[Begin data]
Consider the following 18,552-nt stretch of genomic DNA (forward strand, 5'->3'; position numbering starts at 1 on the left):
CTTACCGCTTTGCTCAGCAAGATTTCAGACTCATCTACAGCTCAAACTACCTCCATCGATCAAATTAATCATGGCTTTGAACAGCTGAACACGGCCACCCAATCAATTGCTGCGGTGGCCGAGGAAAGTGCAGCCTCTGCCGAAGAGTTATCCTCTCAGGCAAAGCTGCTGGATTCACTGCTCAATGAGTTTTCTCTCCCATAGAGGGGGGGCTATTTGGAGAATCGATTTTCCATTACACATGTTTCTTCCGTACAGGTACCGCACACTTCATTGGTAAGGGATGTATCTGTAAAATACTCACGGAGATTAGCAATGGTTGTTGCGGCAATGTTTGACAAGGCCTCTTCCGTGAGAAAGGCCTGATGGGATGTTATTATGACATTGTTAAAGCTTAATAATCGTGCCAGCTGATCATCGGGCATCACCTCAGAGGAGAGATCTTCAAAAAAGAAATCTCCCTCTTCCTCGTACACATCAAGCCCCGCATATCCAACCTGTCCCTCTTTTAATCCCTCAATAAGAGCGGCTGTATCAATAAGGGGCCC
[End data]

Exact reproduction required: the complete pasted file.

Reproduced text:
Consider the following 18,552-nt stretch of genomic DNA (forward strand, 5'->3'; position numbering starts at 1 on the left):
CTTACCGCTTTGCTCAGCAAGATTTCAGACTCATCTACAGCTCAAACTACCTCCATCGATCAAATTAATCATGGCTTTGAACAGCTGAACACGGCCACCCAATCAATTGCTGCGGTGGCCGAGGAAAGTGCAGCCTCTGCCGAAGAGTTATCCTCTCAGGCAAAGCTGCTGGATTCACTGCTCAATGAGTTTTCTCTCCCATAGAGGGGGGGCTATTTGGAGAATCGATTTTCCATTACACATGTTTCTTCCGTACAGGTACCGCACACTTCATTGGTAAGGGATGTATCTGTAAAATACTCACGGAGATTAGCAATGGTTGTTGCGGCAATGTTTGACAAGGCCTCTTCCGTGAGAAAGGCCTGATGGGATGTTATTATGACATTGTTAAAGCTTAATAATCGTGCCAGCTGATCATCGGGCATCACCTCAGAGGAGAGATCTTCAAAAAAGAAATCTCCCTCTTCCTCGTACACATCAAGCCCCGCATATCCAACCTGTCCCTCTTTTAATCCCTCAATAAGAGCGGCTGTATCAATAAGGGGCCC